“Words are pale shadows of forgotten names. As names have power, words have power. Words can light fires in the minds of men. Words can wring tears from the hardest hearts. There are seven words that will make a person love you. There are ten words that will break a strong man’s will. But a word is nothing but a painting of a fire. A name is the fire itself.”
We all like comfortable fantasy. We all like to sit down and listen to a tale. We all like to know how a story ends. This is the formula that makes Patrick Rothfuss’s debut a winner. It’s not in his prose, or his characters, or his story. It’s in the way he spins this yarn, in the compelling manner of each short chapter, and the promise of what is to come even when we know part of the answer.
I’m not going to ramble on about what this book is about. If you’re apart of the SFF community, and you haven’t heard of this, where have you been? Granted, it’s taken me about eight years to actually find the book and read it, but that’s details.
The quick summary, though, is that Kvothe, a legend in his own time, is narrating through a frame story, his life from the time he wandered in a troupe to his many near expulsions in University. The story reads a lot like Harry Potter, but much stronger. Little less accessible, but not by much.
What is hard to get into is the many short stories tacked together in the middle. I’m a fan of tight narratives, and The Name of the Wind is not that. It is many short stories or novellas thrown around as a memoir, or chronicle if you will. That’s not to say it’s bad, just not something I click with easily. On top of that, the attention to teachings creates a slow pace. While that creates an immersive story, I wish Rothfuss had instead taken the thick plot and covered it on the world, if that makes any sense.
The Four Corners is not a notable place. Besides it being a faux Middle Ages story set in the traditional European setting, I had no sense of the land. There were dragons. There were traveling circuses and bards. There were demons and monsters and magic. But there was nothing new brought to the table.
And I think that creates my biggest complaint.
“Bones mend. Regret stays with you forever.”
I like stories that experiment with new ideas, especially when it comes to world-building. Unfortunately, these stories get shoved under the table of New Weird and receive passing glances. People become afraid of pushing the boundaries of SFF not solely in social aspects, but in simple imagination.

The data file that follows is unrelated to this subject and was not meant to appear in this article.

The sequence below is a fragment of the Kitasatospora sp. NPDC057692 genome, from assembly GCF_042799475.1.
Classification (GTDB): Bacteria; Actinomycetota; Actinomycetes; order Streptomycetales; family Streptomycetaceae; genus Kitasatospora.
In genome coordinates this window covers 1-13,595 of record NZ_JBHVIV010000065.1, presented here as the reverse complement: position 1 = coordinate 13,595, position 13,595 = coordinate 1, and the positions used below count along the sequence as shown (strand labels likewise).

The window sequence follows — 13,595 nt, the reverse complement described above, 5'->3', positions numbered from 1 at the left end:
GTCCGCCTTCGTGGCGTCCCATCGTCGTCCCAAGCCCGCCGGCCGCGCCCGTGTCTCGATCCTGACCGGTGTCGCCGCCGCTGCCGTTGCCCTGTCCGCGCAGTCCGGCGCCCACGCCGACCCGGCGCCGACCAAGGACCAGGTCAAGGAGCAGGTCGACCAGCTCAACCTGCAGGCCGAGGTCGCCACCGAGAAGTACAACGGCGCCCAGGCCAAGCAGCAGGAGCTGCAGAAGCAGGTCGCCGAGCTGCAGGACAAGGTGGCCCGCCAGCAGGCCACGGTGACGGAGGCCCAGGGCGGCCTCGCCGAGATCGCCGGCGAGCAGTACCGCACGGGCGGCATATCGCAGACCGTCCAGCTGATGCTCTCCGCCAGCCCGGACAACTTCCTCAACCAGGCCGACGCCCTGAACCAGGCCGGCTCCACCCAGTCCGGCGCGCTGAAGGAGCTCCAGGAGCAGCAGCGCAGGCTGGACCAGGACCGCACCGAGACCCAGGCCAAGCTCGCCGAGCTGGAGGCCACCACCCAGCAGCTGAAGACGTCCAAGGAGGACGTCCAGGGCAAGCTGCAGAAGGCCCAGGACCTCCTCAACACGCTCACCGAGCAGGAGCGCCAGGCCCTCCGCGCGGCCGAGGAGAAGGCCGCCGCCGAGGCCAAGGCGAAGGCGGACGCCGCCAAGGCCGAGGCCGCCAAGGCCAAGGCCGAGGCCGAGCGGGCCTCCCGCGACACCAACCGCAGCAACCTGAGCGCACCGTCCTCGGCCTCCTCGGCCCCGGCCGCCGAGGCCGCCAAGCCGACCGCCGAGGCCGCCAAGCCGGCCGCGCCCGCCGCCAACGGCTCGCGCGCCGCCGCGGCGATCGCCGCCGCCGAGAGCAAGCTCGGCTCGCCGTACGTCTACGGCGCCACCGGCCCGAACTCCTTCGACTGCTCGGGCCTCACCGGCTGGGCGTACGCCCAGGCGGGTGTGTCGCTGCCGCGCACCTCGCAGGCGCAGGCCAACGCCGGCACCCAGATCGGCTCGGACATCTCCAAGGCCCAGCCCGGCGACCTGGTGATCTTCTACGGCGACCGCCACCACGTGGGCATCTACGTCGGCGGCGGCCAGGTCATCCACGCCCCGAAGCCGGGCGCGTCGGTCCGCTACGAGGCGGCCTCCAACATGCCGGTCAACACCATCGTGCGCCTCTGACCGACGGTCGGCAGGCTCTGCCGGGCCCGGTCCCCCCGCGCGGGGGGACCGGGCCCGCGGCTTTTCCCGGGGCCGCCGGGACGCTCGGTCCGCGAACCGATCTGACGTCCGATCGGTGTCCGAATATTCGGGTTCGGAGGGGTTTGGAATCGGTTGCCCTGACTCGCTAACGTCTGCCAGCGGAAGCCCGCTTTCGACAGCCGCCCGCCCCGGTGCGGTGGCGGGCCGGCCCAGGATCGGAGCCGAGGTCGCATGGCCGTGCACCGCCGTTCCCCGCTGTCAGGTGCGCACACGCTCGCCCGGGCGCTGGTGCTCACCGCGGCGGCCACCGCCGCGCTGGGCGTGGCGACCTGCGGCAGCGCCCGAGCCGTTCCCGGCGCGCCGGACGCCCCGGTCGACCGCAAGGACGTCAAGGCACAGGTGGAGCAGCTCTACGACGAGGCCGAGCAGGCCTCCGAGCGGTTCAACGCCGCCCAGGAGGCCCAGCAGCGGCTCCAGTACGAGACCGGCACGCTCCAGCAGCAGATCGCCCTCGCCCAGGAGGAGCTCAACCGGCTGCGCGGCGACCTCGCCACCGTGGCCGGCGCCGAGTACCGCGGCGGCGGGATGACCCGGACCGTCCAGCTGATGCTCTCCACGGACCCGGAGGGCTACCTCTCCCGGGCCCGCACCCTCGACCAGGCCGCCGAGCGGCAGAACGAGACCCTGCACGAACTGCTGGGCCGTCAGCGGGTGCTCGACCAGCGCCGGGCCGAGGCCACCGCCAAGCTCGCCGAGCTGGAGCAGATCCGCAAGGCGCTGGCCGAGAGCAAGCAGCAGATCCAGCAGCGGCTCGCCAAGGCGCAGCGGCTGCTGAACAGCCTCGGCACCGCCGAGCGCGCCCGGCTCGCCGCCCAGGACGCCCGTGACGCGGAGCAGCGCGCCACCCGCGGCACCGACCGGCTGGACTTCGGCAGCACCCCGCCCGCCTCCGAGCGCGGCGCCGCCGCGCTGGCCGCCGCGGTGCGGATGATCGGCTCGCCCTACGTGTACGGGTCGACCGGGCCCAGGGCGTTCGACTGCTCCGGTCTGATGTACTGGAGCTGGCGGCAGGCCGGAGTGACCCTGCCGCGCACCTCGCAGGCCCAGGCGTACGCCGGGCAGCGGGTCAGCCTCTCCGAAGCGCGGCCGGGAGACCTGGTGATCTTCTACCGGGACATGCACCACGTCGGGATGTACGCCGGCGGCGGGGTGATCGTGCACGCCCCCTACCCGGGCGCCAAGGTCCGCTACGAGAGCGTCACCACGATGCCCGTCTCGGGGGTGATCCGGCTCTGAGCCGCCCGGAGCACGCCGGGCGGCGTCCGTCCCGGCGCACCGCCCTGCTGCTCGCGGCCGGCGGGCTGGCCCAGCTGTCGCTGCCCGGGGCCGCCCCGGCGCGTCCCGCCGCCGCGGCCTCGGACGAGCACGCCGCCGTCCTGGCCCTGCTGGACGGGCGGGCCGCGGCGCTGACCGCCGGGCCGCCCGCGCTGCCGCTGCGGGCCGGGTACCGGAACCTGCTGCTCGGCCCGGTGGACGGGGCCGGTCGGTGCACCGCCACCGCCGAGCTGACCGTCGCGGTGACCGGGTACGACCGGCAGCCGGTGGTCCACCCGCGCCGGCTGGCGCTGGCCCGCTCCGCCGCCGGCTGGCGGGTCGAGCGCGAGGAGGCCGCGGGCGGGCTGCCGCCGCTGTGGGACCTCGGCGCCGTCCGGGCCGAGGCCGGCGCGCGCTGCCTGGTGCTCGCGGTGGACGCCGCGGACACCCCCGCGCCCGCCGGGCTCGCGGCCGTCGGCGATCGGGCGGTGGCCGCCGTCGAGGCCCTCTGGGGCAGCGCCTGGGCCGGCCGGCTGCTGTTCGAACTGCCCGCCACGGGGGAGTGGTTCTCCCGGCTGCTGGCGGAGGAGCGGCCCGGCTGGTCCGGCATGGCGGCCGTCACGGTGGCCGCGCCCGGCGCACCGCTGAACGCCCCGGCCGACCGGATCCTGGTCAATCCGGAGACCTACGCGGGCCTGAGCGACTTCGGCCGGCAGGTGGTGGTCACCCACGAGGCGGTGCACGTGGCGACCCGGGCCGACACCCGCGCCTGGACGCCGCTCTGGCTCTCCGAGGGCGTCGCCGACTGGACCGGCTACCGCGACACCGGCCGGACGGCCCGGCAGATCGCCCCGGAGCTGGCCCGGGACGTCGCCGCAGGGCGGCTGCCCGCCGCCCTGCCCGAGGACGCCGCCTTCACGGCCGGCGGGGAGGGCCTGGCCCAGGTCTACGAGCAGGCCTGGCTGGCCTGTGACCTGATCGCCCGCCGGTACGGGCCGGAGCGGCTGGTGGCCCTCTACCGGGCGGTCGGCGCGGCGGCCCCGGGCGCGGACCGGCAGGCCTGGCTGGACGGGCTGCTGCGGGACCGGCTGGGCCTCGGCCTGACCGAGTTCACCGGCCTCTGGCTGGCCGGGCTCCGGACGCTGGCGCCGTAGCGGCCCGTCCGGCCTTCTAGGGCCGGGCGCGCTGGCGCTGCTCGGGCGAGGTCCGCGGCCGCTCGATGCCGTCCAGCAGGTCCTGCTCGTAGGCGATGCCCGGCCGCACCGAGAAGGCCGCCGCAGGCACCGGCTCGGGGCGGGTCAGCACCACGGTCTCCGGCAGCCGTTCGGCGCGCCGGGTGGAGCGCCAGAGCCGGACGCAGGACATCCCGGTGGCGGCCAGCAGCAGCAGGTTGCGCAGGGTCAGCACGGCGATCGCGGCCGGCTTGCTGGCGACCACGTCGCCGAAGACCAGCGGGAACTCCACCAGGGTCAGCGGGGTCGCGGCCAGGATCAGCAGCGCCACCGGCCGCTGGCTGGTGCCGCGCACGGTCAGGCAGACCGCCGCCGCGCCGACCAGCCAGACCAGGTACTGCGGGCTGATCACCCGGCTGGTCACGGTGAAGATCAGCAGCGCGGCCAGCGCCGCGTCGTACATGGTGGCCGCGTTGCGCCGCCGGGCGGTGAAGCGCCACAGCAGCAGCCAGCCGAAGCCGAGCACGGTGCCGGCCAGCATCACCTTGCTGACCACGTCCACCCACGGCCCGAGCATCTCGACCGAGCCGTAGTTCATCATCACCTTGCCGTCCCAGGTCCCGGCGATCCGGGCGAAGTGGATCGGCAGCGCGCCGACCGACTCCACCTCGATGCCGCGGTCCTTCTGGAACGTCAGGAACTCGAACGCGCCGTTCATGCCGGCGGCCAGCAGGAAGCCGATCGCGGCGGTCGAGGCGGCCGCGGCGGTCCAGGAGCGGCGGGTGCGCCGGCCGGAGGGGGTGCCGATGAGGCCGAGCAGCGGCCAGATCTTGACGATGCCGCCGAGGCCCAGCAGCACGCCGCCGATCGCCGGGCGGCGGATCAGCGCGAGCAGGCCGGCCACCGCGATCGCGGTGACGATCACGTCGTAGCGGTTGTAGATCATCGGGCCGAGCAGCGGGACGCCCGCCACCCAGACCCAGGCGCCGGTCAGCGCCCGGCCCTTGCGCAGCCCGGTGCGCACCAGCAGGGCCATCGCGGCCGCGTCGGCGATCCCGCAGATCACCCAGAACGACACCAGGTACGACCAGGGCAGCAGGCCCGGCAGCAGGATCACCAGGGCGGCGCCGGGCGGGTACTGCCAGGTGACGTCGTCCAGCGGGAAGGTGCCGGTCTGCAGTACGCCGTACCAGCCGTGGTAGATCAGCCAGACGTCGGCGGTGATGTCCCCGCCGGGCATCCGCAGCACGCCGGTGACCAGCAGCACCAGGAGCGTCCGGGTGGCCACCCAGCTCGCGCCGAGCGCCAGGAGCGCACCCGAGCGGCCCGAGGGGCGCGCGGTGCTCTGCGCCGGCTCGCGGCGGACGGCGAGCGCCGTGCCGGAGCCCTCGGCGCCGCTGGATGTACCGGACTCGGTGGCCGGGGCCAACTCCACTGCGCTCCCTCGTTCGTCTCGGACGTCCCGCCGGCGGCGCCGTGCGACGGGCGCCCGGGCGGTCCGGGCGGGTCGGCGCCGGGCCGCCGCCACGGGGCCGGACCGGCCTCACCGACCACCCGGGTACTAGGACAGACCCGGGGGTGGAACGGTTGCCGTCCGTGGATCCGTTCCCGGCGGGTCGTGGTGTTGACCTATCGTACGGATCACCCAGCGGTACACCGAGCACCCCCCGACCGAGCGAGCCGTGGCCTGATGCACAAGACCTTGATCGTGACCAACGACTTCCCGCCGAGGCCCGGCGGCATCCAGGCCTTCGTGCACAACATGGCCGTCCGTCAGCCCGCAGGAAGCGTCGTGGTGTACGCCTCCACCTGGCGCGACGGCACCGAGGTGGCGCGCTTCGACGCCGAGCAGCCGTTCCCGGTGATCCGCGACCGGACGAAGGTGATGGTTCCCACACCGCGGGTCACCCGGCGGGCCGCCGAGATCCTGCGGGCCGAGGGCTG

I could give Rothfuss props for doing something interesting like eliminating a Patriarchal system in a Medieval setting, or some kind of fun gender swap of power to make Kvothe’s story that much more powerful. But we don’t even get that.
We get a stereotypical story with a near Deus ex Machina protagonist. It’s fun and well written, yes, but as I said, it adds nothing to SFF.
Now, does that make it wrong, or a bad book? Heavens no. There are moments of a genre savvy author slipping through, as in the case of Kvothe’s unreliable nature, Fela’s wish to not be a damsel in distress and her acceptance of it, and Denna’s remarkable character motivation to what has become such a divisive cast member. But we need more than a mere dragon that eats plants instead of humans. We need something strange, something different, and possibly a little edgier.
The final is where Rothfuss redeems his book.
“You have to be a bit of a liar to tell a story the right way.”
While the prose might be underwhelming after reading oodles of hype for it, and the characters bland set pieces, the whisper of what’s to come is what drives me to read the next volume. I stayed up at night to finish this story, to see what the next twist might be, because there is an air of foreshadowing that the author has in spades.
And as I turn the final page, I begin to wonder: Is Kvothe the bad guy?
If Rothfuss wanted to turn the SFF community upside down, he would do this. Very rarely have I ever seen this executed in big name brand Fantasy, and for a book that is said to “sit beside The Lord of the Rings,” this would make its mark on the world. People love a good charmer, a strong character that keeps pushing the plot. Most anti-heroes achieve this, but what if Rothfuss threw his narrator over the edge? How amazing would that be?
If I haven’t sold you on trying this book out, just sample the first page. The rest of the story doesn’t have that same wonder, but it does have pockets here and there. Other than that, it’s comfortable and different and slow and a page-turner. It’s a safe contradiction that could be so much more. It’s also rated as one of the best debuts of the past decade.
But more than that, it’s sheer fun.
“Call a jack a jack. Call a spade a spade. But always call a whore a lady. Their lives are hard enough, and it never hurts to be polite.”